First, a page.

According to La Gamma, a distinctive stylistic consistency is apparent in works identified with the town of Ahinsan, north of Fomena in the Adanse area of Ghana. Excavated by the British archaeologist Oliver Davies in the 1950s and dating to the first half of the 18th century, this site was clearly a commemorative one, separate from places of burial.
Davies suggests that the terracottas may have been made in about 1700 by the Denkyira people whose empire, predating Asante, fell when Asante rose up.
Parallels to works associated with Ahinsan may be discerned among those identified with the Twifo region of Ghana. In the late 1960s, James Bellis found a rich horde of memorial terracottas at Heman. Discovered accidentally while clearing adjacent areas of undergrowth, it is one of the very few undisturbed deposits to have been excavated and documented. It contained terracotta vessels and human figurines arranged around centrally positioned hearths.
According to La Gamma, accounts of the creation of Akan heads suggest that the artist, selected by the family, studied the subject in repeated sittings during his or her lifetime.
Another group of famous Akan artists came from the Kwawu sub-group of Ghana. Mirroring the customs of other Akan groups, Kwawu individuals of royal descent and members of the aristocracy were honoured posthumously through terracotta representations. The works were then either transported to the royal cemetery to be deposited on the grave of the deceased or kept within the village or home of the departed.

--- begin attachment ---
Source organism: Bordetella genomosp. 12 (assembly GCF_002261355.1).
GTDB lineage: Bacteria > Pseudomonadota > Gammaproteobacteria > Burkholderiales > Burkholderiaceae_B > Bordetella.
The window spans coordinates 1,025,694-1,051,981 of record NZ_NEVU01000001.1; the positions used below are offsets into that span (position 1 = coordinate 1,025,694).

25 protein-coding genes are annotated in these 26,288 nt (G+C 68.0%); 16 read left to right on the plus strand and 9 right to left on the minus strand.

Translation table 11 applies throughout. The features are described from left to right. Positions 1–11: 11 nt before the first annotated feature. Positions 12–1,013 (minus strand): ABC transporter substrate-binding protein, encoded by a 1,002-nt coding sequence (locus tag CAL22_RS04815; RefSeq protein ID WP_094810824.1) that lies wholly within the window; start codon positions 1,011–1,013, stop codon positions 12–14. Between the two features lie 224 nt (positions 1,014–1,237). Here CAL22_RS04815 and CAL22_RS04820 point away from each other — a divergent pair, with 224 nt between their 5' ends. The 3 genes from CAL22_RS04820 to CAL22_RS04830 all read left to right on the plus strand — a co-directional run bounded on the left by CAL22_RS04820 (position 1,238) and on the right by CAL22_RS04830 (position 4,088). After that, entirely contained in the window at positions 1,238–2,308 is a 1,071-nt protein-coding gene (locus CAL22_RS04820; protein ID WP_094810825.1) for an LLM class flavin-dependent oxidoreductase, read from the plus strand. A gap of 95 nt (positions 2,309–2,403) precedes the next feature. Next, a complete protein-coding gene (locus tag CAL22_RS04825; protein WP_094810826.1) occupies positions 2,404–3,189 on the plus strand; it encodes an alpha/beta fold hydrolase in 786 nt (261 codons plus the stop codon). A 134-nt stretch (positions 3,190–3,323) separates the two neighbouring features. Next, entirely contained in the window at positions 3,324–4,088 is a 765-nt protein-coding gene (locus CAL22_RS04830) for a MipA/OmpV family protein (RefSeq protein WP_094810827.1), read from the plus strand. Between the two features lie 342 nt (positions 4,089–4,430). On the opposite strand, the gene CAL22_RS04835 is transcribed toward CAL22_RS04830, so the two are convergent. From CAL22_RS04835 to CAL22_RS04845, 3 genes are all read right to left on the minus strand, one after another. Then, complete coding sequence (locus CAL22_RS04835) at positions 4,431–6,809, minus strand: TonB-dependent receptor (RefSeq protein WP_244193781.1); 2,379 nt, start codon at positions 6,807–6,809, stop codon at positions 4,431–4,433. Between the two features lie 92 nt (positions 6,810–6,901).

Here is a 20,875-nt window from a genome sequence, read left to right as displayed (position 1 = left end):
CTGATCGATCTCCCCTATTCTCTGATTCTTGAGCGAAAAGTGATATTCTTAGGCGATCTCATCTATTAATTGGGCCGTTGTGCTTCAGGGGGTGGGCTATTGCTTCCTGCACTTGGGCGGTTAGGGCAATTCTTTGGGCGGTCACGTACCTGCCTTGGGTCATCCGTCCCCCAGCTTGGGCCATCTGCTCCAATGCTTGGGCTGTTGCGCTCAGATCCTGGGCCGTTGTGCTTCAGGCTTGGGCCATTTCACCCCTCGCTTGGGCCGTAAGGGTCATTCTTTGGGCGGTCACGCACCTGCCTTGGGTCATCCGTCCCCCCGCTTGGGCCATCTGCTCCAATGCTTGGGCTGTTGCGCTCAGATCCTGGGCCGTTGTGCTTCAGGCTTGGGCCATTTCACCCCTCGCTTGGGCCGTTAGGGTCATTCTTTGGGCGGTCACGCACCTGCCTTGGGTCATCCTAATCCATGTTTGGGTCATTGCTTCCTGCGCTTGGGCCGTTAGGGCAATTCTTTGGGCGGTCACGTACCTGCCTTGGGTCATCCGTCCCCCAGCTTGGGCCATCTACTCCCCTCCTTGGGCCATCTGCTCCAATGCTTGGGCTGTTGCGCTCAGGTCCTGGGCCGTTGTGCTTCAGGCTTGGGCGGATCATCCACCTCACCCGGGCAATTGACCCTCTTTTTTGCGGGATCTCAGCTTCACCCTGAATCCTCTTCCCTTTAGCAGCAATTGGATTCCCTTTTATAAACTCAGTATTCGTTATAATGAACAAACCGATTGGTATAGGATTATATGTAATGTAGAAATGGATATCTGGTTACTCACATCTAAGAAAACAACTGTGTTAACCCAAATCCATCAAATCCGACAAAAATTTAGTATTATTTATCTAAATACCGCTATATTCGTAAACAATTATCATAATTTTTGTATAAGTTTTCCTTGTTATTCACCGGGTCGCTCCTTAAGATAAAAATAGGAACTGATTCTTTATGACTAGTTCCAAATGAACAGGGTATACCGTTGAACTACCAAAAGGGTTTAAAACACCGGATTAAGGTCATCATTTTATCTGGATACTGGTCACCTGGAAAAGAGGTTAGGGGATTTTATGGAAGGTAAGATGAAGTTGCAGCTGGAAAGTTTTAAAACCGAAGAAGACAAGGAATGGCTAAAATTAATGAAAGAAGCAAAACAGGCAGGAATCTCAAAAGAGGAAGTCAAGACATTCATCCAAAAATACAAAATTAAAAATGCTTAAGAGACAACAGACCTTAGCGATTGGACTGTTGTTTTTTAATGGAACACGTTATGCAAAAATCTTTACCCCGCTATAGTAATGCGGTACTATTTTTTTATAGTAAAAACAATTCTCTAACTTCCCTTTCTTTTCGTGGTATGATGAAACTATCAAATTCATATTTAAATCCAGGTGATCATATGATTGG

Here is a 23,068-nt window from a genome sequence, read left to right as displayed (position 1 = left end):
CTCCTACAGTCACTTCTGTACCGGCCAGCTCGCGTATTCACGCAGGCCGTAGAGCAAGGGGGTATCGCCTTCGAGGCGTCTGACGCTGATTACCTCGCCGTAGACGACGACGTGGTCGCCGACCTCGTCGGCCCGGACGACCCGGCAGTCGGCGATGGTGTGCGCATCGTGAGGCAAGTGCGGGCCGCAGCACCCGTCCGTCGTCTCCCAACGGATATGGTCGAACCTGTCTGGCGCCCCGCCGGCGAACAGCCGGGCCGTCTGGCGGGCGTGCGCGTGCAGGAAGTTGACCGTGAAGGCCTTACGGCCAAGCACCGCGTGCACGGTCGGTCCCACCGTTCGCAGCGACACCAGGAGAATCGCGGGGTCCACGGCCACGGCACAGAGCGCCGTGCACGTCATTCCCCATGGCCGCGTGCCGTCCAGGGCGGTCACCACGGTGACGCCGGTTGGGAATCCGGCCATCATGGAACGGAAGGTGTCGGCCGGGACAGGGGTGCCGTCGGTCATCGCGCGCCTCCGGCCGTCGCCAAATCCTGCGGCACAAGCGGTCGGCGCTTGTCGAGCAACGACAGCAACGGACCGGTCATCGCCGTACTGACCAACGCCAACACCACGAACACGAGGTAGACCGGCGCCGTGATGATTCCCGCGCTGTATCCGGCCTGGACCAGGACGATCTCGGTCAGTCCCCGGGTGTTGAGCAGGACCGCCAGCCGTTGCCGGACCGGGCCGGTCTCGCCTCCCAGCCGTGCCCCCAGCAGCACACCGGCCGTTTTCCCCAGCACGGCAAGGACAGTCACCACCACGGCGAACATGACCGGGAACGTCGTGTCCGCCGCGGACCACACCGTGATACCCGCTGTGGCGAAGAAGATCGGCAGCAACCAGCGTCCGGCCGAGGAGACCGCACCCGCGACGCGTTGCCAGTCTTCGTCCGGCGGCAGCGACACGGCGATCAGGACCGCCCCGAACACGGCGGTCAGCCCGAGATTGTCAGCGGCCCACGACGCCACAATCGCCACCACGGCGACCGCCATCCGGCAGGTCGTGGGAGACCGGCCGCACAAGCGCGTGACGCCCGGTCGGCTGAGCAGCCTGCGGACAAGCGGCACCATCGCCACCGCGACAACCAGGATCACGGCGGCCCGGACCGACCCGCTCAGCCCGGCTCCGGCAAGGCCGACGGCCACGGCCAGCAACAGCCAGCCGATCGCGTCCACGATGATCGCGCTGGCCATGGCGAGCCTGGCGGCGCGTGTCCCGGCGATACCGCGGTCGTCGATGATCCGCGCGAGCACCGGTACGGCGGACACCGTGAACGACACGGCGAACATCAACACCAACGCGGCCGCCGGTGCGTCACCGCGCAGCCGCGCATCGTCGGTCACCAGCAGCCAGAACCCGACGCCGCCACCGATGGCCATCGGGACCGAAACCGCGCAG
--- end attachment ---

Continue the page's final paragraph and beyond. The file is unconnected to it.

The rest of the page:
Another distinct regional vision, developed by Aowin artists in western Ghana, is epitomised by two works now in the Musee Dapper in Paris, France. Notable Aowin leaders and chiefs were celebrated with highly accomplished effigies created for sacred groves called mmaso.
In 1972, five such Aowin mmaso sites, including Nkwanta, were documented photographically by the art historian Patricia Crane Coronel.
Across the Ghanaian border, artists from another Akan group, the Anyi, produced their own terracotta sculptural genre, again conceived as the material support for the souls of select ancestors. The Anyi are now concentrated in southeastern Cote d'Ivoire.